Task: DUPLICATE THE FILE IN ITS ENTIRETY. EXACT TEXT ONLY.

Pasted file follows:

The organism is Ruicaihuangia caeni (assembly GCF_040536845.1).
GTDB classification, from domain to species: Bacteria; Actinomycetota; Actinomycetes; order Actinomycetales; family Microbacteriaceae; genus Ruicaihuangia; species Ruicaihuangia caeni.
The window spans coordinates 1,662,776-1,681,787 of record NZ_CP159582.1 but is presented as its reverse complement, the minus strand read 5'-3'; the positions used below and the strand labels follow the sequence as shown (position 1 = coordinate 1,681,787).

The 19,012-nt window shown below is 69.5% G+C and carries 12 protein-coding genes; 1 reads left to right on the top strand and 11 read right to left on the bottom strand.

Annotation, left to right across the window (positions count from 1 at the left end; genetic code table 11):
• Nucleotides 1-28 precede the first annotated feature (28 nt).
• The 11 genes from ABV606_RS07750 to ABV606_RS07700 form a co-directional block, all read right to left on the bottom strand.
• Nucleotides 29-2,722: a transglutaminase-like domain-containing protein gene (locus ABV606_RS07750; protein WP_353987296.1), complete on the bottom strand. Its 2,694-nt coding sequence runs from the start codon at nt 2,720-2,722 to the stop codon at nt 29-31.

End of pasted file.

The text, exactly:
The organism is Ruicaihuangia caeni (assembly GCF_040536845.1).
GTDB classification, from domain to species: Bacteria; Actinomycetota; Actinomycetes; order Actinomycetales; family Microbacteriaceae; genus Ruicaihuangia; species Ruicaihuangia caeni.
The window spans coordinates 1,662,776-1,681,787 of record NZ_CP159582.1 but is presented as its reverse complement, the minus strand read 5'-3'; the positions used below and the strand labels follow the sequence as shown (position 1 = coordinate 1,681,787).

The 19,012-nt window shown below is 69.5% G+C and carries 12 protein-coding genes; 1 reads left to right on the top strand and 11 read right to left on the bottom strand.

Annotation, left to right across the window (positions count from 1 at the left end; genetic code table 11):
• Nucleotides 1-28 precede the first annotated feature (28 nt).
• The 11 genes from ABV606_RS07750 to ABV606_RS07700 form a co-directional block, all read right to left on the bottom strand.
• Nucleotides 29-2,722: a transglutaminase-like domain-containing protein gene (locus ABV606_RS07750; protein WP_353987296.1), complete on the bottom strand. Its 2,694-nt coding sequence runs from the start codon at nt 2,720-2,722 to the stop codon at nt 29-31.